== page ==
Determining the vulnerabilities of the power transmission system
 Fortyfifth Hawaii International Conference on System Sciences, Maui
, 2011
"... Determining the vulnerabilities in power transmission systems requires two distinct steps because most large blackouts have two distinct parts, the triggers/initiating event followed by the cascading failure. Finding the important triggers for large blackouts is the first and standard step. Next, th ..."
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Determining the vulnerabilities in power transmission systems requires two distinct steps because most large blackouts have two distinct parts, the triggers/initiating event followed by the cascading failure. Finding the important triggers for large blackouts is the first and standard step. Next, the cascading part of the extreme event (which can be long or short) is critically dependent on the “state ” of the system; how heavily the lines are loaded, how much generation margin exists, and where the generation exists relative to the load. However, during large cascading events there are some lines whose probability of overloading is higher that the others. Statistical studies of blackouts using the OPA code allow the identification of such lines or groups of line for a given network model, thereby providing a technique for identifying at risk (or critical) clusters. This paper addresses both parts of the vulnerability question. 1.
Multicontingency cascading analysis of smart grid based on selforganizing map
 IEEE Trans. Inf. Forensics Security
, 2013
"... Texas Power grid shown in ArcMap 10.0 with substations and transmission lines (top) and its clustering result with the selforganizing map (SOM) approach (bottom), as seen in "MultiContingency Cascading Analysis of Smart Grid Based on SelfOrganizing Map," ..."
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Texas Power grid shown in ArcMap 10.0 with substations and transmission lines (top) and its clustering result with the selforganizing map (SOM) approach (bottom), as seen in "MultiContingency Cascading Analysis of Smart Grid Based on SelfOrganizing Map,"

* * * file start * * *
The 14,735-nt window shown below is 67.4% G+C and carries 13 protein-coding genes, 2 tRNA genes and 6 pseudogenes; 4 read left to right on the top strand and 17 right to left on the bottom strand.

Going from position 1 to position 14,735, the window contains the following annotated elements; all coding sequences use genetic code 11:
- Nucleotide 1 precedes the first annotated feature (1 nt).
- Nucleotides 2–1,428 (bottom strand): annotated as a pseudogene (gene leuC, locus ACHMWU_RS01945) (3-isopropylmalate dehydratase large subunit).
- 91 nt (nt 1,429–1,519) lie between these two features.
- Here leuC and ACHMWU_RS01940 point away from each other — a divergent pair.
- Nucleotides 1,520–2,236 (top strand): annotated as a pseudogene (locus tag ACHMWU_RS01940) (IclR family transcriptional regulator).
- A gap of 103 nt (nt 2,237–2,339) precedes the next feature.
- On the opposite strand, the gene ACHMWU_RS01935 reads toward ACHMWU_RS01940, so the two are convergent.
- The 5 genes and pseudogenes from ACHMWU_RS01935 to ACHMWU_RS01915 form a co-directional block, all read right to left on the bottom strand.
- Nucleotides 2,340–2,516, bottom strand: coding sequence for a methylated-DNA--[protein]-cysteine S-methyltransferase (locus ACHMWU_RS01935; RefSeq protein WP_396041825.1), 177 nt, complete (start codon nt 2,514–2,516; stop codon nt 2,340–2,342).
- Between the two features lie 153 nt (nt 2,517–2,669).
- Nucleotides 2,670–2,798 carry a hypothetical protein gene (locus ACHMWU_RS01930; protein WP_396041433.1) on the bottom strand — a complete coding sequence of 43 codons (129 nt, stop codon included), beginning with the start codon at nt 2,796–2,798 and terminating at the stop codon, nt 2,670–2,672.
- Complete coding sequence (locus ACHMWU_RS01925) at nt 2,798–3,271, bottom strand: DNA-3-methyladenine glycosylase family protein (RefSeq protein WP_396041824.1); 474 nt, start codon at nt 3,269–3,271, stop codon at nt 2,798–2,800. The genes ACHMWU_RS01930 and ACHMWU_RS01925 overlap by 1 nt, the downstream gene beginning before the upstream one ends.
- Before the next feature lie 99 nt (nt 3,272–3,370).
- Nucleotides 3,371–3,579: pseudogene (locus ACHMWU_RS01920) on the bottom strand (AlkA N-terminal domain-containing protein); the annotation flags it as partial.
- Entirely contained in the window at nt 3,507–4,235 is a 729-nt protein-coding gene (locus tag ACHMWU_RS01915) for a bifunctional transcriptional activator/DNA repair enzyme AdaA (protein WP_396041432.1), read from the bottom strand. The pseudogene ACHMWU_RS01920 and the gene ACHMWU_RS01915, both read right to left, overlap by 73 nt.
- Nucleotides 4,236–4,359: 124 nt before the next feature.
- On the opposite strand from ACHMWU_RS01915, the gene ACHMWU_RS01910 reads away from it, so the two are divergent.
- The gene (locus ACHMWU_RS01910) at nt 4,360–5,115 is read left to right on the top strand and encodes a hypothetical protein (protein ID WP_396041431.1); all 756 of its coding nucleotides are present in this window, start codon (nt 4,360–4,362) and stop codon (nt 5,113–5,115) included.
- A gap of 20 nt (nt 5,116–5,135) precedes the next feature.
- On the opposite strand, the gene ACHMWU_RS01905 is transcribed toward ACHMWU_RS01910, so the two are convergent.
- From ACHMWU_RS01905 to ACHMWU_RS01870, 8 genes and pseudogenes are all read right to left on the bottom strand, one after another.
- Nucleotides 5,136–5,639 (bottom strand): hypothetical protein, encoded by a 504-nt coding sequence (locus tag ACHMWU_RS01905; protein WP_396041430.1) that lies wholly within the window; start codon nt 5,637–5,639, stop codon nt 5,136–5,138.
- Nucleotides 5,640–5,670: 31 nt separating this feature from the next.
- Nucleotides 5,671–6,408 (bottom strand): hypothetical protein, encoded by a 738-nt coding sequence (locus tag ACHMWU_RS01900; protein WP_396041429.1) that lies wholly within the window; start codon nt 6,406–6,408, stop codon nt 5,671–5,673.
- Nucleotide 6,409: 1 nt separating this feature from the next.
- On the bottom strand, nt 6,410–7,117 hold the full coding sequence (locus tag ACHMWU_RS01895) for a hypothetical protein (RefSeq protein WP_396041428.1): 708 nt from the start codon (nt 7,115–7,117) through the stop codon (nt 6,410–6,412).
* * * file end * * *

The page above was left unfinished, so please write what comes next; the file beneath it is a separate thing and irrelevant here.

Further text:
Exact and efficient algorithm to discover extreme stochastic events . . .
, 2011
"... In this manuscript we continue the thread of . . . 2011] and suggest a new algorithm discovering most probable extreme stochastic events in static power grids associated with intermittent generation of wind turbines. The algorithm becomes EXACT and EFFICIENT (polynomial) in the case of the proporti ..."
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Cited by 4 (3 self)
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In this manuscript we continue the thread of . . . 2011] and suggest a new algorithm discovering most probable extreme stochastic events in static power grids associated with intermittent generation of wind turbines. The algorithm becomes EXACT and EFFICIENT (polynomial) in the case of the proportional (or other low parametric) control of standard generation, and logconcave probability distribution of the renewable generation, assumed known from the wind forecast. We illustrate the algorithm’s ability to discover problematic extreme events on the example of the IEEE RTS96 model of transmission with additions of 10%,20 % and 30 % of renewable generation. We observe that the probability of failure may grow but it may also decrease with increase in renewable penetration, if the latter is sufficiently diversified and distributed.
Cascading Failures in Smart Grid Benefits of Distributed Generation
"... Abstract—Smart grid is envisioned to incorporate local distributed power generation for better efficiency and flexibility. Distributed generation, when not used carefully, however, may compromise the stability of the grid. Recently, researchers have proposed innovative architectures (e.g., microgrid ..."
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Abstract—Smart grid is envisioned to incorporate local distributed power generation for better efficiency and flexibility. Distributed generation, when not used carefully, however, may compromise the stability of the grid. Recently, researchers have proposed innovative architectures (e.g., microgrid, LoCal grid) that virtualize a local generator as a constant load, source, or zero load to the grid, thus offering great promise to connect distributed generation into the grid without sacrificing its reliability. In fact, intuitively, using these architectures, distributed generation may enhance the stability of the power grid. In this paper, we develop a simulation model to quantify how much distributed generation can mitigate cascading failures. Applying this model to IEEE power grid test cases, we find that local power generation, even when only using a small number of local generators, can reduce the likelihood of cascading failures dramatically. I.
Validating OPA with WECC data
"... We validate the OPA cascading blackout simulation on a 1553 bus WECC network model by establishing OPA parameters from WECC data and comparing the blackout statistics obtained with OPA to historical WECC data. 1. ..."
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We validate the OPA cascading blackout simulation on a 1553 bus WECC network model by establishing OPA parameters from WECC data and comparing the blackout statistics obtained with OPA to historical WECC data. 1.